A Fairfax County judge ruled yesterday that a murder hearing scheduled for next week will be open to the public, rejecting a defense lawyer's contention that it should be closed because it involves "intrafamily" matters.
Juvenile and Domestic Relations Judge Arnold B. Kassabian, agreeing with the county prosecutor and attorneys for two newspapers, said that barring the media would violate the federal and state constitutions and that no "overriding" evidence had been offered by the defense.
Patricia Schaefer, 46, has been charged with murdering her estranged husband, Richard Schaefer, at her Annandale house on March 6, the eve of their final divorce proceeding. She had sought to bar reporters from her preliminary hearing because four of her children have been subpoenaed by the prosecution to testify.
Complaining that Schaefer and her children had been harassed by the media and others because of the publicity, her attorney, Chanda L. Kinsey, said state law guaranteed any defendant in Juvenile and Domestic Relations Court the right to a closed hearing because it is a "unique" court designed to protect the privacy of families.
Under Virginia law, preliminary hearings in criminal cases involving family members are heard in the juvenile and domestic court. However, Schaefer would, if indicted, eventually be tried in Circuit Court.
"It's hard enough for kids, I would think, to testify under these circumstances, but to testify in front of strangers about these circumstances would be traumatic," Kinsey said after the ruling.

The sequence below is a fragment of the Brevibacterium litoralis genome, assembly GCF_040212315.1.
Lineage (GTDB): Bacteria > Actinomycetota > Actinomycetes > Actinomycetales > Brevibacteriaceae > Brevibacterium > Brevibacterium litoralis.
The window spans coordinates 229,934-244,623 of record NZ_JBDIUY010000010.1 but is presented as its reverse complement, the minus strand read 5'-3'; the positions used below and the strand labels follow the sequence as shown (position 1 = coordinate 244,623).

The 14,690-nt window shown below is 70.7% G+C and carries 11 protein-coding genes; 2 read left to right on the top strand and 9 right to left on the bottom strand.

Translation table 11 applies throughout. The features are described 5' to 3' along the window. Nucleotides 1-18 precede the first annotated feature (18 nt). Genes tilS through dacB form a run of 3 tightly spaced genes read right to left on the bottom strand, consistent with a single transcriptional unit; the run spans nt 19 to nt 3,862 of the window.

Commonwealth's Attorney Robert F. Horan Jr., joined by attorneys for The Washington Post and the Fairfax Journal, argued that a 1981 Virginia Supreme Court ruling dictated that criminal proceedings be open regardless of the court or who would testify. "It strikes me as rather peculiar that a 6-year-old victim can testify in a public trial and a 14-year-old can't," Horan said.
"This is a murder case," added Barbara A. Mack, representing The Post. "The defendant is charged with murdering her husband. It's critical that the public" have access.
Kinsey used the hearing to criticize the media for "reckless journalism" that she said has presumed Schaefer's guilt and caused harassment of her family.
"The newspapers have already convicted Ms. Schaefer," Kinsey said. "There's no question about that."
Kinsey also complained about the conduct of a Post photographer who took pictures of Schaefer and four of her children as they emerged from the courthouse last week.
Kinsey said the photographer followed the group into her law office and continued snapping pictures even after they boarded an elevator. The photographer twice pushed the outside button to keep the door open while he shot and then cursed at her when she prevented him from doing so a third time, Kinsey said.
Joe Elbert, the Post's assistant managing editor for photography, said he looked into the situation after the court hearing and agreed that the photographer, Rich Lipski, was "overzealous" in pushing the elevator button. However, he denied that Lipski cursed at Kinsey or the family.
Schaefer was arrested June 7, three months after her husband, Richard Schaefer, was found fatally shot on the doorstep of her Prosperity Avenue home. Horan has subpoenaed four of her children, ages 12 to 19, to testify. Three children were at home the evening of the shooting.
The preliminary hearing is now scheduled for next Thursday, though Kinsey said she may appeal yesterday's order. Patricia Schaefer is free on $50,000 bond.